It is legally complicated to differentiate between an independent contractor and an employee; the IRS states that there is no clear determination between the two. Misclassifying an employee as a contractor, or vice versa, can lead to being held liable for employment taxes. Contractors typically demand more creative control and higher rates. You are responsible for seeking out, vetting, and hiring the contractor, and replacing that person if he or she doesn’t work out.

Temporary Agency

Type of employment
Flexible

Who they are
Temporary (temp) agencies act as a third party between you and the employee. You provide the agency with information about the job, and the agency matches you with a temporary worker that best matches your criteria.

Benefits
The agency does the vetting (finding, interviewing, background checks, hiring) for you. If the employee doesn’t work out, you can request a different person. Temp workers typically operate on-site, which can be an advantage or disadvantage, depending on your circumstances and preferences.

Cost
The temp agency pays the workers, and you pay the agency that person’s wages plus a fee to the agency. Additional costs include training, equipment and office space (if on-site), and paying the worker for nonproductive time.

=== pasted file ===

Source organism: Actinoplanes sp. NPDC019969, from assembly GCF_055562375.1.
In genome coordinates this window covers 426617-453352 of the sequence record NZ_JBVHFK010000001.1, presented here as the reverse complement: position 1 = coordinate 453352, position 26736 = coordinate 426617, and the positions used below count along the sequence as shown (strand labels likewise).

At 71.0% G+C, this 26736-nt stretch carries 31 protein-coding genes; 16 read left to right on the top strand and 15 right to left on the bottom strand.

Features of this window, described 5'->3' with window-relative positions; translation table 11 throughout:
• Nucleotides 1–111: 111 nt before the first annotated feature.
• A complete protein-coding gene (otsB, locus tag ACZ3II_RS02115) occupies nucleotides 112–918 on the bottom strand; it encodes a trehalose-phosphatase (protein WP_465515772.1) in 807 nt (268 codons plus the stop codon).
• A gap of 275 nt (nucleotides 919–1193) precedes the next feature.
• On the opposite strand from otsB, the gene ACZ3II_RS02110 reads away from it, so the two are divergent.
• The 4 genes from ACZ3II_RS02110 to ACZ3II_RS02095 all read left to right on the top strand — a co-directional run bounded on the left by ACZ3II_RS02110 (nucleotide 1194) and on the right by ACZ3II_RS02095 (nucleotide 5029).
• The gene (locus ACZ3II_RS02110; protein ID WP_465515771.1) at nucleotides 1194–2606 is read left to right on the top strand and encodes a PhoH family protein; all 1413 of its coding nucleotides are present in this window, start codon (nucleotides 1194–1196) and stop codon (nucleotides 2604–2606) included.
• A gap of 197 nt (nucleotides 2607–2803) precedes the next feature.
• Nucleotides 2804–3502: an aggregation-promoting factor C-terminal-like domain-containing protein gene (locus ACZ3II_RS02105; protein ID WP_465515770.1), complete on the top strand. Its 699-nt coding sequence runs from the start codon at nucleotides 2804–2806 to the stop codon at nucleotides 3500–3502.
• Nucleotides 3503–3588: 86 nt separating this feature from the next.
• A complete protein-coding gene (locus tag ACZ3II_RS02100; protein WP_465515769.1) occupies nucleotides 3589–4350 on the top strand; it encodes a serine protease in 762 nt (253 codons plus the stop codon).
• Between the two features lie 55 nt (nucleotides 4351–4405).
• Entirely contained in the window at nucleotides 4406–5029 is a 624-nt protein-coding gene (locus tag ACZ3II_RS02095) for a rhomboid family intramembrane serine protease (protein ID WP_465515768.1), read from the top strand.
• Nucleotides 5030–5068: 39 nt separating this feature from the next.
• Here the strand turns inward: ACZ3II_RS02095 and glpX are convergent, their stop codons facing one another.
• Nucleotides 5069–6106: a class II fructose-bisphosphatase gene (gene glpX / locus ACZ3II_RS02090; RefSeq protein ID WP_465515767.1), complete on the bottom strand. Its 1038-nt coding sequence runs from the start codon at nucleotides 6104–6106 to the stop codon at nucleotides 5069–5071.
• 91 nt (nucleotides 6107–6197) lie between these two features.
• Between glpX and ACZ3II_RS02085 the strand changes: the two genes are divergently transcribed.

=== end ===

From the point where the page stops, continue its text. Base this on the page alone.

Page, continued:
Disadvantages
When you hire a new person to join your team in the office, possible personality and morale issues can crop up between temporary and full-time employees. There is no guarantee that the temp will be a good fit, and it’s a short-term hire, so if you’re interested in consistency, a temporary worker may not be right for you.

Staffing Agency

Type of employment
Fixed

Who they are
Staffing agencies are external search firms that earn a fee whenever they place an individual with a company for a full-time position. You tell the agency the number of workers you need, the time period for which you need them, and your hourly rate or salary. The agency then reviews the resumes they have on file, conducts background and other such screenings, and interviews the individuals for you.

Benefits
The agency does the work of recruiting, interviewing, and vetting the person, then you make the ultimate decision about hiring the employee, saving you time and, possibly, money.

Cost
You pay the agency a fee for finding you an employee. Upon hiring, you are responsible for the employee’s benefits, salary, equipment, training, and other such costs.

Disadvantages
If the agency is not well-versed in your corporate culture, they may hire an individual who is capable of doing the job, but who doesn’t fit your business’s personality. It is costly to hire a full-time employee, and the long-term commitment to one individual means not having the option to replace them with a better fit if needed, without the hassle of firing and rehiring.

Hiring an Employee Directly

Type of employment
Fixed

Who they are
Employees are full- or part-time, onsite or remote additions to your team. Hiring an employee means you have enough consistent work, and the revenue to support them, that you need someone to permanently take over those tasks.

Benefits
You can hire someone who fits well with your personality and corporate culture, can grow and develop alongside the company, and will be more invested in the outcome of the business. This is more of a relationship than a business transaction.